YEP Letters: August 14

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In reply to the letter from B Carr (YEP, August 12) calling for lottery funding to be used for ‘worthier causes’ than ‘obscure’ gymnastics, would they prefer to see these wonderful gymnasts, boxers and athletes cluttering up their street, taking drugs, vandalising property and mugging innocent people?

These young people have given up hours of their time when they could have been doing all the aforementioned things or playing on their many electronic gadgets in their homes.

Instead, they have spent their time doing something worthwhile. Instead of berating them, why not congratulate them on their achievements – or is that too much to ask?

If gymnastics is an obscure sport then blame the TV channels for broadcasting endless and tiresome hours of football, all year round, when the English team and the Premier League teams are overpaid wimps who earn far too much money.

They have done nothing to earn our admiration while these young people have done us proud.

If you don’t have a clue about gymnastic disciplines and ‘gimmick’ boxing events, B Carr, then do us all a favour and educate yourself, perhaps by following them for a week’s training.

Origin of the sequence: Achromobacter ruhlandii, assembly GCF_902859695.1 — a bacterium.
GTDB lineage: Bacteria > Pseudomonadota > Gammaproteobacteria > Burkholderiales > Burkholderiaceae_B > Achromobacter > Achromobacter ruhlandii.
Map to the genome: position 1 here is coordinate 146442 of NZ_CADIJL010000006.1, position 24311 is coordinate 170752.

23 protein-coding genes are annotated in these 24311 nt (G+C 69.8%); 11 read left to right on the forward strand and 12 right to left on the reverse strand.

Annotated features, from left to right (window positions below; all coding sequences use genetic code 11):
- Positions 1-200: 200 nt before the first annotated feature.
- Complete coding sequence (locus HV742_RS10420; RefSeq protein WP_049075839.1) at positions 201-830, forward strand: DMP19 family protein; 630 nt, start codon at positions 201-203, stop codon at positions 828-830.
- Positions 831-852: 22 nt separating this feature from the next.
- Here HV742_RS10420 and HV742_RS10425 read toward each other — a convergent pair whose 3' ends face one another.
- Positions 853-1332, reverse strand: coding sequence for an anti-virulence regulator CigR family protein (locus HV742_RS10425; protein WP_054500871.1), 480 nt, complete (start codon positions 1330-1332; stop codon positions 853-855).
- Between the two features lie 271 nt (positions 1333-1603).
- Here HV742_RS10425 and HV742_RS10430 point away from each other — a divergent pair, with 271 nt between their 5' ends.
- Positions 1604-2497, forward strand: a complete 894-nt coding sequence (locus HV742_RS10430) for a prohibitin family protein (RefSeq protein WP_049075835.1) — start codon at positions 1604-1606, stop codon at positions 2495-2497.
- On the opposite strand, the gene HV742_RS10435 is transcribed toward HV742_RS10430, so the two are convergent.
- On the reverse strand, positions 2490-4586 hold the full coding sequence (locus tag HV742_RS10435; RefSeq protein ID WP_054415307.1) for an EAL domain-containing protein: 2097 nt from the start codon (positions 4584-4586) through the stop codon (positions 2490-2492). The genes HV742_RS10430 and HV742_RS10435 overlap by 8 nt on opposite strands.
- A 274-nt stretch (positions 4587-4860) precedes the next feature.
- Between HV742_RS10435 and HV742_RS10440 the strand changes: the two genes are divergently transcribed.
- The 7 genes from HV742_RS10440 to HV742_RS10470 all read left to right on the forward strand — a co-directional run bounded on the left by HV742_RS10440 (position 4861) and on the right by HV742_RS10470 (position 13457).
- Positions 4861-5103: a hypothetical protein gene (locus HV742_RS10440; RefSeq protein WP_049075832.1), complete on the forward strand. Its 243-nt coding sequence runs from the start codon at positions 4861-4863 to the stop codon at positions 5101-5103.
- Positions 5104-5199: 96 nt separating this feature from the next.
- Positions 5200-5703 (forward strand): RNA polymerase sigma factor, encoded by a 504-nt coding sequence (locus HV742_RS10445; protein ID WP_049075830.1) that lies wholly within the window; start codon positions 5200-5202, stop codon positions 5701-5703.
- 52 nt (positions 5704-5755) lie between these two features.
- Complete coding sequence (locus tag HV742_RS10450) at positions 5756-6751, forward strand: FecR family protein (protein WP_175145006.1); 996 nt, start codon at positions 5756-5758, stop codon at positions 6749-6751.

Leeds’s own Nile Wilson and others are a credit to their parents, their coaches and their country – and I, for one, am extremely proud of them.

Joan Kaye, Armley

Rail service not fit for purpose

At last, someone in a position of authority has recognised the mess that is the railway system in and out of Leeds.

Peter Wilkinson, rail franchising director at the Department for Transport, is quite correct in his analysis that train services in and out of the city are not fit for purpose (YEP, August 7).

A couple of weeks ago I complained to the YEP about the shambles that Northern Rail ‘organised’ during the Grand Depart.

I also had to complain about Northern Rail only providing three carriages at the height of the rush hour on the 17.53 Leeds to Huddersfield service I use to get to Cottingley.

This week Northern Rail surpassed their shoddy efforts yet againhe same journey only had TWO carriages!